Two-dose daclizumab induction in pediatric renal transplantation

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Jain A, Valentini RP, Gruber SA, West MS, Mattoo TK, Imam AA. Two-dose daclizumab induction in pediatric renal transplantation. Pediatr Transplantation 2009:13:490–494. © 2008 John Wiley & Sons A/S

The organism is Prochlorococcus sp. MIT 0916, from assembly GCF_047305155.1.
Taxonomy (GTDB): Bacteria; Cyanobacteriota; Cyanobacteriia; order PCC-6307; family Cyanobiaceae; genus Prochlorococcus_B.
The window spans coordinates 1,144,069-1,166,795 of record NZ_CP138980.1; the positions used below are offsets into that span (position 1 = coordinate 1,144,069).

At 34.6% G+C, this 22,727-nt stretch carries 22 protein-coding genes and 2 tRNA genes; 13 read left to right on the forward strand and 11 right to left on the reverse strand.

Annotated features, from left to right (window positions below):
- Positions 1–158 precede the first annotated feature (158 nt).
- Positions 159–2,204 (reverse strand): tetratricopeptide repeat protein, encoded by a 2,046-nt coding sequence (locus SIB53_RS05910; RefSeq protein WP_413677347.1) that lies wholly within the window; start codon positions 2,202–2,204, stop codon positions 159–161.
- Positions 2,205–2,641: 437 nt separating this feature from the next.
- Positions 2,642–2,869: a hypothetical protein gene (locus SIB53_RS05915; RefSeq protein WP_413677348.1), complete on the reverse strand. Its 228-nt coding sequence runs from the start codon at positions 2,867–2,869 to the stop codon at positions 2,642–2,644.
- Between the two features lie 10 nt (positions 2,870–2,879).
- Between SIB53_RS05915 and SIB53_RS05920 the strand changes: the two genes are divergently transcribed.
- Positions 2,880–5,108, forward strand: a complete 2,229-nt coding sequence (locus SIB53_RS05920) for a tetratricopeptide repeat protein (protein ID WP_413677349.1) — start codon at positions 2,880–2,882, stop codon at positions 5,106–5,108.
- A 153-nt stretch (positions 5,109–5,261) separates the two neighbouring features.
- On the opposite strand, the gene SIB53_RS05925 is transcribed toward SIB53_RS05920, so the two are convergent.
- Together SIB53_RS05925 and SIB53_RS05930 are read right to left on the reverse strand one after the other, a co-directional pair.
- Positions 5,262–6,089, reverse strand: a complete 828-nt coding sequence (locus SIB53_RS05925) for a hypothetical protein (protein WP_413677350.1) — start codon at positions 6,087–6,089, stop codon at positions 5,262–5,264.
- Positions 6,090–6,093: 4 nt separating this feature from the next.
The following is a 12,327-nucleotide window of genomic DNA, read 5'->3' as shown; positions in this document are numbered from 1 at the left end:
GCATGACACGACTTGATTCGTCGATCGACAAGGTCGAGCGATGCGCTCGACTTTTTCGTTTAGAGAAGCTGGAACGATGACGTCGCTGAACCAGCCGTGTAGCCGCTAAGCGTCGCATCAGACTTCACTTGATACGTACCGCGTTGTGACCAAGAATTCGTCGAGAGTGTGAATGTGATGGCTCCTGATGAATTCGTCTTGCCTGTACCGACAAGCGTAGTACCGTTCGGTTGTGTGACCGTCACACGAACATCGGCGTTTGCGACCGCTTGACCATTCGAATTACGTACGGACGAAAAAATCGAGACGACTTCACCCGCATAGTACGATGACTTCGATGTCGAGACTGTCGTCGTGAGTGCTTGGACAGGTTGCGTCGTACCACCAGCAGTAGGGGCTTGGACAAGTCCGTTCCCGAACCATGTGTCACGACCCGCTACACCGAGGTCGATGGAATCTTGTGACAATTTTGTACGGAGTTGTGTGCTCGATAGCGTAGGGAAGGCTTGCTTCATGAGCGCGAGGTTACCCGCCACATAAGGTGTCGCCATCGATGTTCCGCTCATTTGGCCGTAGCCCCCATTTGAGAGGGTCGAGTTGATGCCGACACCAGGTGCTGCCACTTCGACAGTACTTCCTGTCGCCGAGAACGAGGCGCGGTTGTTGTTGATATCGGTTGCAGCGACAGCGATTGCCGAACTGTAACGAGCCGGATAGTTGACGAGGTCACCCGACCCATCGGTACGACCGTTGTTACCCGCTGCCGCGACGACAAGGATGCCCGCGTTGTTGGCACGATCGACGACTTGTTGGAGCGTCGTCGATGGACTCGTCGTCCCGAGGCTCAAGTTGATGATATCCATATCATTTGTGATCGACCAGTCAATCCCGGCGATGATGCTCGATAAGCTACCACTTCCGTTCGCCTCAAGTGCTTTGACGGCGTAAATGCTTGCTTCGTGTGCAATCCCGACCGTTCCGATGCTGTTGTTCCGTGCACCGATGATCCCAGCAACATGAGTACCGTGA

DCZ, an IL-2 receptor antagonist, has been widely used for induction therapy in pediatric and adult solid organ transplantation. Originally, it was recommended as a five-dose regimen; however, fewer doses may be efficacious and less costly for prevention of rejection. There is limited experience with the use of fewer doses in pediatric renal transplantation. We retrospectively reviewed the outcomes of 26 primary pediatric renal transplants performed at a single center between June 2004 and May 2007 receiving induction therapy with two-dose DCZ (1.5 mg/kg preoperatively and day seven post-transplant). Maintenance immunosuppression included tacrolimus, MMF, and prednisone in all patients. Forty-six percent were African American and 92% were deceased-donor transplants. After a mean follow-up of 17.8 ± 7.5 months, acute rejection was noted in 11.5% and graft survival was 92.3%. CMV infection occurred in 11.5%, but no case of BK nephropathy or post-transplant lymphoproliferative disorder was observed. Our preliminary results suggest that induction therapy with two-dose DCZ was convenient, economical, and effective in preventing rejection episodes without an increase in adverse events or hospital stay. Larger randomized clinical trials with longer duration of follow-up are needed to more fully validate the use of this regimen in pediatric renal transplantation.

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